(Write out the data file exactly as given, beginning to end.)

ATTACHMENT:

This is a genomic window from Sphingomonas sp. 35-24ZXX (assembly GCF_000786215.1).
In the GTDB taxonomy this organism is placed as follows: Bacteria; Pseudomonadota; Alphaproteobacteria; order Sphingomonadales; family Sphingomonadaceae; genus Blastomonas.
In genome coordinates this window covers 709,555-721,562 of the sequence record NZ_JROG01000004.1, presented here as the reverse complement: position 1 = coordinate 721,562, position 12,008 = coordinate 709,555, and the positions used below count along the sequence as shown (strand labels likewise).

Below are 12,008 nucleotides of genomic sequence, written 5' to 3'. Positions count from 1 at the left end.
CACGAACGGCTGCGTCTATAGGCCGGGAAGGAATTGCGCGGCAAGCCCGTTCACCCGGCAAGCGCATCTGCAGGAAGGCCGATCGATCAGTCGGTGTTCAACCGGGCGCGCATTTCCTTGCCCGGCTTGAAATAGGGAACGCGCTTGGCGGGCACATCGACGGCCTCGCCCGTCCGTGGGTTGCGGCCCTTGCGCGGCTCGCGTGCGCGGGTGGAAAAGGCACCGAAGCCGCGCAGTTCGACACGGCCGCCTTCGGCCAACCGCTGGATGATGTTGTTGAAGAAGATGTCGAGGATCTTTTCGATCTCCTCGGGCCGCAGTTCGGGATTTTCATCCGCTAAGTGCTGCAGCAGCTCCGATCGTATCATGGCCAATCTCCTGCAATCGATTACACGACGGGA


This is a genomic window from Sphingomonas sp. 35-24ZXX (assembly GCF_000786215.1).
In the GTDB taxonomy this organism is placed as follows: Bacteria; Pseudomonadota; Alphaproteobacteria; order Sphingomonadales; family Sphingomonadaceae; genus Blastomonas.
In genome coordinates this window covers 709,555-721,562 of the sequence record NZ_JROG01000004.1, presented here as the reverse complement: position 1 = coordinate 721,562, position 12,008 = coordinate 709,555, and the positions used below count along the sequence as shown (strand labels likewise).

Below are 12,008 nucleotides of genomic sequence, written 5' to 3'. Positions count from 1 at the left end.
CACGAACGGCTGCGTCTATAGGCCGGGAAGGAATTGCGCGGCAAGCCCGTTCACCCGGCAAGCGCATCTGCAGGAAGGCCGATCGATCAGTCGGTGTTCAACCGGGCGCGCATTTCCTTGCCCGGCTTGAAATAGGGAACGCGCTTGGCGGGCACATCGACGGCCTCGCCCGTCCGTGGGTTGCGGCCCTTGCGCGGCTCGCGTGCGCGGGTGGAAAAGGCACCGAAGCCGCGCAGTTCGACACGGCCGCCTTCGGCCAACCGCTGGATGATGTTGTTGAAGAAGATGTCGAGGATCTTTTCGATCTCCTCGGGCCGCAGTTCGGGATTTTCATCCGCTAAGTGCTGCAGCAGCTCCGATCGTATCATGGCCAATCTCCTGCAATCGATTACACGACGGGA